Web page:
Until the day Portland State interim coach Bruce Barnum announced the two finalists in the Viking’ Great Quarterback Quest of 2015, Josh Kraght had played few other positions in his career other than signal caller.
But when he and Paris Penn were eliminated from consideration for the PSU starting job, a competition eventually won by JUCO transfer Alex Kuresa, Kraght was shifted to wide receiver.
Instead of bemoaning his fate or cursing the football gods, Kraght embraced the new challenge in front of him.
“I had played quarterback my whole life and of course I wanted to be the guy and start every single game at quarterback,” Kraght told Viking Tales. “But Coach Barnum and the coaching staff decided to go with Alex (Kuresa) and Kieran (McDonagh). Either one of those guys would have been productive.
“Anybody would have been bummed a little bit. But I figured if I can get on the field and help us win games, that’s really all I’m here for. I just want to win regardless of how we do it. I know quarterback isn’t totally out of the future, but I’m definitely excited.”
Actually, Kraght practiced briefly at wide receiver last season the week of the Idaho State game. However, McDonagh struggled in PSU’s 31-13 home loss to the Bengals, throwing four interceptions. Kraght, who started the season as the third string signal caller behind McDonagh and Paris Penn, was thrown into the fray at quarterback despite not taking a single practice rep there during the week.
Seven days later, Kraght made his first career start at Montana State, one of the toughest and most intimidating environments in the Big Sky Conference.
“For the Idaho State game, I was playing a little receiver and special teams in practice, trying to get onto the field one way or another,” Kraght said. “Then came the Idaho State game, I got thrown in there at the end (at quarterback). But it wasn’t too bad since I played there my whole life, so I knew what was going on. It was fun, a good experience.”
Kraght completed 19-of-38 passes for 218 yards and ran for 96 yards in the close 29-22 loss to the Bobcats in Bozeman. Most importantly, the Vikings didn’t commit a turnover, a problem that plagued them throughout the 2014 season.
Seeing he started Portland State’s final three games at quarterback and performed adequately for the most part, Kraght rightfully thought he had a legitimate chance to win the permanent starting job when spring practice began in April.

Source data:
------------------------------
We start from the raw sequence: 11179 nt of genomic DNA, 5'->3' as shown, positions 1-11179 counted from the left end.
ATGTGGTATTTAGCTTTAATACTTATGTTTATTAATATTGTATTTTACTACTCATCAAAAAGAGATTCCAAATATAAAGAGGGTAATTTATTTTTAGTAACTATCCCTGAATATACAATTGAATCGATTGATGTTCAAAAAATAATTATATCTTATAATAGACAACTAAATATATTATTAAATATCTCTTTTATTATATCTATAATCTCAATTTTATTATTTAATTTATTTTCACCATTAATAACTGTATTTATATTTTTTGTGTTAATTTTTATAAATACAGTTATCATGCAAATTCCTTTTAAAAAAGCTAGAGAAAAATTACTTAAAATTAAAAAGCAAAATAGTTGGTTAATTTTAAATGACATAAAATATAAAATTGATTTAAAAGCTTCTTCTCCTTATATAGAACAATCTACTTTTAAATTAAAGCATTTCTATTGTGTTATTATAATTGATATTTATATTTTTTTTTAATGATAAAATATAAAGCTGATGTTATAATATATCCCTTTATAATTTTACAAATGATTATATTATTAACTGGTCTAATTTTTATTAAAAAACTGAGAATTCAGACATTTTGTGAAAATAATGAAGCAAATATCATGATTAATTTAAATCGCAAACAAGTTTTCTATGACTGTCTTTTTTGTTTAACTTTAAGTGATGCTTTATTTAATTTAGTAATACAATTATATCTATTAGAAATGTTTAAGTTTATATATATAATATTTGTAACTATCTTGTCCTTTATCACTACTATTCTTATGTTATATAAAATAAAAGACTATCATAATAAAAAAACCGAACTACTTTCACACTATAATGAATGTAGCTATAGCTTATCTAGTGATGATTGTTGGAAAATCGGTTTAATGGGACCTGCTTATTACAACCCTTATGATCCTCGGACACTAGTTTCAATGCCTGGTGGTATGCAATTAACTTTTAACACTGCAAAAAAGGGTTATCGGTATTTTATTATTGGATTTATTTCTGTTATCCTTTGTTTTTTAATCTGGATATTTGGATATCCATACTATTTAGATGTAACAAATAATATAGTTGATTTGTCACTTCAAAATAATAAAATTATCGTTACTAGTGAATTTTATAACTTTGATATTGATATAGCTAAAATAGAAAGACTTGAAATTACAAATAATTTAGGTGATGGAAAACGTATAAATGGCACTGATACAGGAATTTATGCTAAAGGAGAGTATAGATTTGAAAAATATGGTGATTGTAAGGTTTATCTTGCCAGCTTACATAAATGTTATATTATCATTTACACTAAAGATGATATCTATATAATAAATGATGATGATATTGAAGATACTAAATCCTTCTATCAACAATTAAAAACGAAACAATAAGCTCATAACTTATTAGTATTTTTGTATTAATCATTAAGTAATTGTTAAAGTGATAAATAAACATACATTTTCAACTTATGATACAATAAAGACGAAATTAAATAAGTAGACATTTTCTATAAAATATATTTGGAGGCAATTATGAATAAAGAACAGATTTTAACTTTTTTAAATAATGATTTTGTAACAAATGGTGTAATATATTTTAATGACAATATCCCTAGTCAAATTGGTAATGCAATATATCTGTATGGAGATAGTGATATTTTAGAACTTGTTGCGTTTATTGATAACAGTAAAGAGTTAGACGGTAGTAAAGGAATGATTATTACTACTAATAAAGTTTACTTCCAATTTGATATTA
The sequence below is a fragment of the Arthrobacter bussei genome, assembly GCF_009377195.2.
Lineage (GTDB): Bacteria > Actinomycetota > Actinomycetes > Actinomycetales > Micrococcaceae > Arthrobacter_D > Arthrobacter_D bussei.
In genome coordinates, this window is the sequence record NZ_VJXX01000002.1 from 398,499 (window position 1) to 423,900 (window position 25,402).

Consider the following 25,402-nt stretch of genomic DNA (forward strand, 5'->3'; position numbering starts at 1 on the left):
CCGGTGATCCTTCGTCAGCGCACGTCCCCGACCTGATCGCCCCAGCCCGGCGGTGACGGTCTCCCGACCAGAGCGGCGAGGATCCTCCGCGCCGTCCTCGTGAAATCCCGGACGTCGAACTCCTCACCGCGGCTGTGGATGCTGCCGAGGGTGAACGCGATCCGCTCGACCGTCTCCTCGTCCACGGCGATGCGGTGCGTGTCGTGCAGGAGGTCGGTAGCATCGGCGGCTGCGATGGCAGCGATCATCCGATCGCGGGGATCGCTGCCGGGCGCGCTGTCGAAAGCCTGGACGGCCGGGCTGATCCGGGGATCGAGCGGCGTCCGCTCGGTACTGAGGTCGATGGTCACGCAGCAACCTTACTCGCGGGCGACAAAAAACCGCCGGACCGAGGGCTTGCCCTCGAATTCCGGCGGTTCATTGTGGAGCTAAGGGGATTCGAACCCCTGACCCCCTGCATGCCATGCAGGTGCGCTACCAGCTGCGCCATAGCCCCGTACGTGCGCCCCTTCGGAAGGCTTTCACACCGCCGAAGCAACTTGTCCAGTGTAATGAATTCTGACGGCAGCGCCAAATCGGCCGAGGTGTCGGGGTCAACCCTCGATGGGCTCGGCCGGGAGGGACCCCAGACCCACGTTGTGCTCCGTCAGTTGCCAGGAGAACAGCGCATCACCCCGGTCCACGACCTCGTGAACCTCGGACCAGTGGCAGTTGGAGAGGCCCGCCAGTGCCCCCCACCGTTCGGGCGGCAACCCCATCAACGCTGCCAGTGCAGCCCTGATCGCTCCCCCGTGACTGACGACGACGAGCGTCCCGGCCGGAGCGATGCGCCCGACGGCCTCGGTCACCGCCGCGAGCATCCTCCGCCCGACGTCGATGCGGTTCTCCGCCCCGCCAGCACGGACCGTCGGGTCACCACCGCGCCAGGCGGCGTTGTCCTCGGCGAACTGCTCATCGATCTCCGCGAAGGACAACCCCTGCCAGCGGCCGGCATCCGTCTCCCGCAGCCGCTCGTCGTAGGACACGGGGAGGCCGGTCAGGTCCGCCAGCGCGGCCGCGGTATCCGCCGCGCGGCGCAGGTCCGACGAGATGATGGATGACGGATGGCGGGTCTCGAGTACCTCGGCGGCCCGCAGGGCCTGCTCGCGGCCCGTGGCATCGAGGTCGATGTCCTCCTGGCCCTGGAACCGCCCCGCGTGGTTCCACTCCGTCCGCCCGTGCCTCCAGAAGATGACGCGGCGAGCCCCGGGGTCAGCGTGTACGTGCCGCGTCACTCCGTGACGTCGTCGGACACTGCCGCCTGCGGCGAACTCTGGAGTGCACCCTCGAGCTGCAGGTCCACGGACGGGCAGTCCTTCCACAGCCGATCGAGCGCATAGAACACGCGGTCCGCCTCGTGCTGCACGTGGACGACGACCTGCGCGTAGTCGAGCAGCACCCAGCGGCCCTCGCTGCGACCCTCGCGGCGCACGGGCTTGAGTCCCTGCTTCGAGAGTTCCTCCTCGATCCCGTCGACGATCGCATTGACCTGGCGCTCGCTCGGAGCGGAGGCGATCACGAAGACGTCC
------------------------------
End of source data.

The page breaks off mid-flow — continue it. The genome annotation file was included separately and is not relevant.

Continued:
But Kuresa’s arrival on campus for the spring term changed the equation at quarterback, and the JUCO transfer from Utah eventually won the job for Saturday’s opener at Washington State.
“Anybody in my position would have (thought I had a shot to win the job),” Kraght said. “I definitely thought I improved in the offseason and had a good spring. It was a tight race the whole way. I did what I could. I put my time in on the field. Then they decided to go with another guy. Now I’m finding my role at receiver.”
Accepting his fate, Kraght enthusiastically jumped into the wide receiver battle.
“It’s going well. I’m working in slowly,” Kraght said., “I have a little history playing receiver in high school. I love running around and catching the ball. If I ever do move back to quarterback, it will definitely help me with the receiver perspective on some things. Right now, I love it. I’m getting into receiver shape.”
Coincidentally, Portland State wide receiver coach Evan Mozzochi was a quarterback in college, first for Idaho State and later at Western Oregon. As a result, both Kraght and his position staff can compare notes as the former methodically maneuvers his way up the depth chart.
“As a quarterback, you always see the field a little differently,” Kraght said. “So, there are definitely some similarities.”
Kraght’s biggest challenge as a receiver? Learning the nuances such as blocking and reading coverages from a receiver’s perspective , which is vastly different than the quarterback’s standpoint.
“There is so much more to the receiver position than just catching passes,” Kraght said. “There are a lot of little things you can do at receiver to take you to the next level and become an even better player. That will probably be the biggest challenge. But I do think I have a good knack for it.”
In many ways, Kraght is superbly demonstrating the versatile athletic skills he first displayed growing up in the Evergreen State. He was an outstanding all-around athlete at Lyden High School in Lyden, WA, lettering in football, basketball and baseball.
Besides being named Washington’s Class 2A Player of the Year in football in 2012, Kraght was also a three-year starter on the basketball team and an all-conference performer in baseball.
“All I remember is throwing and catching the football, shooting the basketball and doing all that stuff,” said Kraght, who was married in July. “Even when I wasn’t playing quarterback, I loved to go run routes or play defense and go guard somebody. For me, it’s just being on the field and loving the game of football.”
What is Kraght’s biggest obstacle? Getting people to pronounce his last name correctly. It’s pronounced ‘Kraft,’ but he has heard plenty of variations over the years.
“I’ve never had somebody say it the correct way right off the bat,” Kraght said. “The one I hear a lot, and I don’t know why, is ‘Knight.’ I’ve heard it several times. I understand ‘Kraut’ or something else.”
At this point, Kraght probably doesn’t mind how people pronounce his last name as long as he is catching passes and scoring touchdowns for the Vikings.
Reach Scott Hood at ScottHood63@gmail.com
— Mike Lund (@mikelund65) September 2, 2015